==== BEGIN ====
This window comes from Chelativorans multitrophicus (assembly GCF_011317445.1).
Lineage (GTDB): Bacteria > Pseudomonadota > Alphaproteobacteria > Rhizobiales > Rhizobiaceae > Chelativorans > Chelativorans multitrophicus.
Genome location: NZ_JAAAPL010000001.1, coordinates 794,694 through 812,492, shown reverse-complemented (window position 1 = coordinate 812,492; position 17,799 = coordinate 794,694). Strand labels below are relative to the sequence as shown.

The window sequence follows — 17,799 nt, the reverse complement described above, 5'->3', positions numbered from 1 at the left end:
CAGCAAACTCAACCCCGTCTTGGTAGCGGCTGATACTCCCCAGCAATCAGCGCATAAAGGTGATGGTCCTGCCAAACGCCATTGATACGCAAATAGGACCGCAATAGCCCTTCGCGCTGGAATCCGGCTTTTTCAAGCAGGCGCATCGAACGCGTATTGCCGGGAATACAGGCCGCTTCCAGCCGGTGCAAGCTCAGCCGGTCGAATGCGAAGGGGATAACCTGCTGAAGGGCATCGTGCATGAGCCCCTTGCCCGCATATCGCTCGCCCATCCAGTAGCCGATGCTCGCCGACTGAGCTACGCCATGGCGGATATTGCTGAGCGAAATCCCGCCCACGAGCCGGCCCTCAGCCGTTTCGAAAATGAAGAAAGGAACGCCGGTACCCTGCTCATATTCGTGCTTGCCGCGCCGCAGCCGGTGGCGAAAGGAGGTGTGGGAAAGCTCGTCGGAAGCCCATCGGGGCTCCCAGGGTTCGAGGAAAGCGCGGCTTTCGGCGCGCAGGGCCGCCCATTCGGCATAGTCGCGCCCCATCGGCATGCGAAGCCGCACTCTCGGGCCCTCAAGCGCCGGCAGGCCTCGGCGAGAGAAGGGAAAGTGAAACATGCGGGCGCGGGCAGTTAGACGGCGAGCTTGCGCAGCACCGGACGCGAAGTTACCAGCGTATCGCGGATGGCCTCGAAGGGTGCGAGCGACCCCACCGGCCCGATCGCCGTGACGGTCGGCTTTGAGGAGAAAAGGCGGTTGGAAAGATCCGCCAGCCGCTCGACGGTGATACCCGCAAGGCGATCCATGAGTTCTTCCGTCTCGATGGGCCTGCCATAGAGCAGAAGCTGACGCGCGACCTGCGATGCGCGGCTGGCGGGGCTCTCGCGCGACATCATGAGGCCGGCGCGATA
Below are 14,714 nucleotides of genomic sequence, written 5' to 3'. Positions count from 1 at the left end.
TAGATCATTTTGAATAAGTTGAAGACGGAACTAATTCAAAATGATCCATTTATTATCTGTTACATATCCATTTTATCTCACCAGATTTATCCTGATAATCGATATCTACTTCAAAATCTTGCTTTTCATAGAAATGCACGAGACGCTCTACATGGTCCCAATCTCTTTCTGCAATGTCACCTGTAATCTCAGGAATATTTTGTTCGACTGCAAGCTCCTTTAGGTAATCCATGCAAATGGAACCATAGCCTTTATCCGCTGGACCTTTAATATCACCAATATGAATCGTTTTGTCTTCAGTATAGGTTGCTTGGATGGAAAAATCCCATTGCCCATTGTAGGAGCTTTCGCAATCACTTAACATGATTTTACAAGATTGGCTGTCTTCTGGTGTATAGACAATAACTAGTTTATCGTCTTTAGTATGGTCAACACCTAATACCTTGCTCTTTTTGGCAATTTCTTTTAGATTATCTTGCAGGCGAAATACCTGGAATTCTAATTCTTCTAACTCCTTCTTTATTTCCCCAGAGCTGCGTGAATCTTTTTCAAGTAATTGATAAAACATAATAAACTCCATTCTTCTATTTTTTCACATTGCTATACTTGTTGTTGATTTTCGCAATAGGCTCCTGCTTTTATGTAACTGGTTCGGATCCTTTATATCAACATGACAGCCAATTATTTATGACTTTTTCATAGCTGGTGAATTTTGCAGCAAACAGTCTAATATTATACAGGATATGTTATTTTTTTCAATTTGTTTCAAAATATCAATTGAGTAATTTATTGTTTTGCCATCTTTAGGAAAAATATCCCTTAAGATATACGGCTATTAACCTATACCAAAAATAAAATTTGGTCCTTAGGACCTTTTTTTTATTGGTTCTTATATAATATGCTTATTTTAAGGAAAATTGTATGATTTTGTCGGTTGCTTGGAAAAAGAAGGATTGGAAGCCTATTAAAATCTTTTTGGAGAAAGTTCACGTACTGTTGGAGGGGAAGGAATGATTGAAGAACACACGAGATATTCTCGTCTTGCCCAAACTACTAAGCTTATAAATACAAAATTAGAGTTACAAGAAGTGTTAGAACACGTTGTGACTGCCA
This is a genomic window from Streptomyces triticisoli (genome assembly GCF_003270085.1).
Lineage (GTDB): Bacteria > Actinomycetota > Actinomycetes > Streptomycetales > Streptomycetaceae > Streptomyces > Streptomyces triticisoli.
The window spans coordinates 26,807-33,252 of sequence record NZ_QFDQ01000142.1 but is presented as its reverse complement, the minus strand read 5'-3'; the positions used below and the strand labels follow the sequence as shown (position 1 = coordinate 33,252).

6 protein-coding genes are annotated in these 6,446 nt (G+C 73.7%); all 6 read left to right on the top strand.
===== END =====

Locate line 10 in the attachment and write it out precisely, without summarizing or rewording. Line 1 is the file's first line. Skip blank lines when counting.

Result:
The window spans coordinates 26,807-33,252 of sequence record NZ_QFDQ01000142.1 but is presented as its reverse complement, the minus strand read 5'-3'; the positions used below and the strand labels follow the sequence as shown (position 1 = coordinate 33,252).